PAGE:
At the little house in the big woods, whatever the season, the backyard is aflutter with birds, and it gives me great joy to watch them as they flit from the trees to the bird feeder. Finches, woodpeckers, chickadees, nuthatches, and many other birds come to eat. Our friends Beth and John are just as crazy about birds as we are, and last year on a warm spring day, we spent a happy afternoon on the patio, watching the birds.
In the winter, of course, I watch from inside, often as I am doing dishes. Winter is a hungry time for birds, and there are always a lot clustered at the feeders.
The other day, as I was watching the birds in the backyard, I remembered the time I freed the birds at Woolworth’s in Waterville. I was three or four years old, and in those far-gone, innocent times, I was allowed to look at the toys and the pet section by myself while my mother did her shopping. I was a quiet child. not prone to running around and screaming and breaking things. My mother felt as though she could trust me, but you know what they say about the quiet ones.
On the day I set the birds free, I watched the bright fish swim in their tanks and listened to the bubbling sound that came from the water. I admired the silky hamsters, curled in a ball, their little noses twitching from time to time. Then I came to the birds, tweeting and jumping in their cages. I remember feeling sorry for them, trapped in such a small space.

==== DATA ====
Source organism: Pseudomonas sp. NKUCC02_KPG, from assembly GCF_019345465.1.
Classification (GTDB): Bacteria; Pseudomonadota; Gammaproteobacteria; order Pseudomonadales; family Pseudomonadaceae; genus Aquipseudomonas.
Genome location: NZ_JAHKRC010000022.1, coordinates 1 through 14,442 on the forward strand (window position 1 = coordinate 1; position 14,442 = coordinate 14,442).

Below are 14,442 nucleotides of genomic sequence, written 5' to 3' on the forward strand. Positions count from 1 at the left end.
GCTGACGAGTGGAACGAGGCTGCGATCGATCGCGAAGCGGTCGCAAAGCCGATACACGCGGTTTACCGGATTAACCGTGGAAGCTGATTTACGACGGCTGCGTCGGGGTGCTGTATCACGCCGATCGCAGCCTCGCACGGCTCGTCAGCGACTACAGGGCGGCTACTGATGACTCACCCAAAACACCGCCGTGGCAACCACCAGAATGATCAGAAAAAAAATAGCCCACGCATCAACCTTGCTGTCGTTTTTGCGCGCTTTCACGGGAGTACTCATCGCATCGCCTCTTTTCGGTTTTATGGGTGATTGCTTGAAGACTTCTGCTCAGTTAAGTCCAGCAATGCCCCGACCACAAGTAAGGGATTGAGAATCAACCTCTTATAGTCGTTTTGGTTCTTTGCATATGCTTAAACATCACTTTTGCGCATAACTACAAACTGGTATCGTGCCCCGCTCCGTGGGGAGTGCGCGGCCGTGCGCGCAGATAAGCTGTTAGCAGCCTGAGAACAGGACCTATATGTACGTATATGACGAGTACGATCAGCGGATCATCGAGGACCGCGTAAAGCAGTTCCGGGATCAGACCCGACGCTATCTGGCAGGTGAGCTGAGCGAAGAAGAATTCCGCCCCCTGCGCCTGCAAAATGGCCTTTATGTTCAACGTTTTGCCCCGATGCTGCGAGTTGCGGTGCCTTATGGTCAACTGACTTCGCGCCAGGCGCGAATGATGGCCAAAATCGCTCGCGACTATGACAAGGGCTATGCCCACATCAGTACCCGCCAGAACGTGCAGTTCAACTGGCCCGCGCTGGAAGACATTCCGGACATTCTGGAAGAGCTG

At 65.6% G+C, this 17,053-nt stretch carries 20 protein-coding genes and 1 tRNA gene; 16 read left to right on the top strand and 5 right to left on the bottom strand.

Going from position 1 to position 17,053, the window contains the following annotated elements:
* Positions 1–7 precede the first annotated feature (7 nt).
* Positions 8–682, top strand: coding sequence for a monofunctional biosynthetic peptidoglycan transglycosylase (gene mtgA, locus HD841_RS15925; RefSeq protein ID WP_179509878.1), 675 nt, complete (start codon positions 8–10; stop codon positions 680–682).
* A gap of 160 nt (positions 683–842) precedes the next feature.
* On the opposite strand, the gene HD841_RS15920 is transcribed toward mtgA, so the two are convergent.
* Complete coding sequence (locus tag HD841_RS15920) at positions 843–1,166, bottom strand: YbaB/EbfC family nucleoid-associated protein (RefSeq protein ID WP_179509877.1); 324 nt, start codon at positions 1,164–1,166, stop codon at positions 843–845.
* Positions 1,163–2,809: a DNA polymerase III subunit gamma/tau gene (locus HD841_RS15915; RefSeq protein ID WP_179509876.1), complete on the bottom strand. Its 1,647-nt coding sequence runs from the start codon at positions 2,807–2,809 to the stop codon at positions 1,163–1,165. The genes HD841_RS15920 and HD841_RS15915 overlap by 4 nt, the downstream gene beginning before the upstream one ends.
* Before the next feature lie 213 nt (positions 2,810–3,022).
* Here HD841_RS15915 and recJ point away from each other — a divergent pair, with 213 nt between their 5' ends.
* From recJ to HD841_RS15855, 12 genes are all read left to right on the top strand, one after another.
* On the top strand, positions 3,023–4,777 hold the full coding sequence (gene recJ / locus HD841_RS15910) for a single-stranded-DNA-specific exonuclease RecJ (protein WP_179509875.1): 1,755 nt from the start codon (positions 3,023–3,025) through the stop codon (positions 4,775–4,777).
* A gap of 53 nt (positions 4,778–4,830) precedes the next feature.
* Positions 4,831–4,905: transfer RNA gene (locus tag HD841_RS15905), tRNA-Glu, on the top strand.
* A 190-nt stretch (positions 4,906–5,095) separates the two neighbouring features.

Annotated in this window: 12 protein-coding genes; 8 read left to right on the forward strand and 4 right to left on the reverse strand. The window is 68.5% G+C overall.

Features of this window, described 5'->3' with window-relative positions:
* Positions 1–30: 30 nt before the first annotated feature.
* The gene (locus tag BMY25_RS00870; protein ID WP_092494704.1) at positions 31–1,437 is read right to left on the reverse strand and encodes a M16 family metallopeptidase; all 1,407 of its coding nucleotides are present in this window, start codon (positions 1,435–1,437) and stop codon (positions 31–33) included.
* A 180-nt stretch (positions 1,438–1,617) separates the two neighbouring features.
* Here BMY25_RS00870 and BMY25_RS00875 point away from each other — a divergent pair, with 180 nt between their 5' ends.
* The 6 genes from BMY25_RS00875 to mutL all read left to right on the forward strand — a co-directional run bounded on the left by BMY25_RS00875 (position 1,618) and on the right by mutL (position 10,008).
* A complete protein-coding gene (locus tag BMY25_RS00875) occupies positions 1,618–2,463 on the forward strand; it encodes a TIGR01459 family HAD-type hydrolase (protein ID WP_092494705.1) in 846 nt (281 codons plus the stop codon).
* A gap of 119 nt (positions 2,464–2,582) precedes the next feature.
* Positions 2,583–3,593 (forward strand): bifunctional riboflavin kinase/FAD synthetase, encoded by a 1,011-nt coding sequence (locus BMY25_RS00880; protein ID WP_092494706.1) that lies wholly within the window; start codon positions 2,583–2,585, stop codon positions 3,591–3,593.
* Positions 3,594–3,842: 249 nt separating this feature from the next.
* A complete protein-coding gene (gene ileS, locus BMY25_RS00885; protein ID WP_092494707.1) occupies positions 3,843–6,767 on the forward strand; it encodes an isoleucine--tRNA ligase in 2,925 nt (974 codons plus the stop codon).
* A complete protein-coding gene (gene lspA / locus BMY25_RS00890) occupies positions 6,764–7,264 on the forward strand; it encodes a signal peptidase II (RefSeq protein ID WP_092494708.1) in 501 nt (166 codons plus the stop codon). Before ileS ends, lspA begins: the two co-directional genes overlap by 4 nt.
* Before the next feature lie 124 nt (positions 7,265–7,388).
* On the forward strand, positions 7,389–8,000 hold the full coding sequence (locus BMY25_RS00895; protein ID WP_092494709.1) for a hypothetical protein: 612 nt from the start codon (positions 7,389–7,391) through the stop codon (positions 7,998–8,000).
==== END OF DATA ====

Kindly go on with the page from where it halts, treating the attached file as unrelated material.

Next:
Without hesitation, I undid the latch of one the cages and opened the door. With a swoosh, the birds flew from the cage, and their quick motion startled me, making me realize that what I had done was probably not a good thing, at least from the store’s point of view.
I found my mother, but I didn’t tell her about the birds until we were at the lunch counter, and two parakeets went by.
“Look at those parakeets,” my mother said. “I wonder who let them out.”
I confessed right away. “I let the birds out.”
“Shush,” she said, and I could see that she was trying not to smile.
Our food came, and as we ate, birds flew over our heads, and I could hear them twittering. No doubt they were eventually caught and returned to their cages. But for a short time, anyway, they had escaped their confinement and did what birds are born to do—fly.
When we got home, my mother scolded me, just a little, telling me I was never to let the birds out again, and I didn’t. But to this day, I see my younger self and my quick little fingers, unlatching the cage door and letting the birds fly free.
And it still makes me smile to think of it.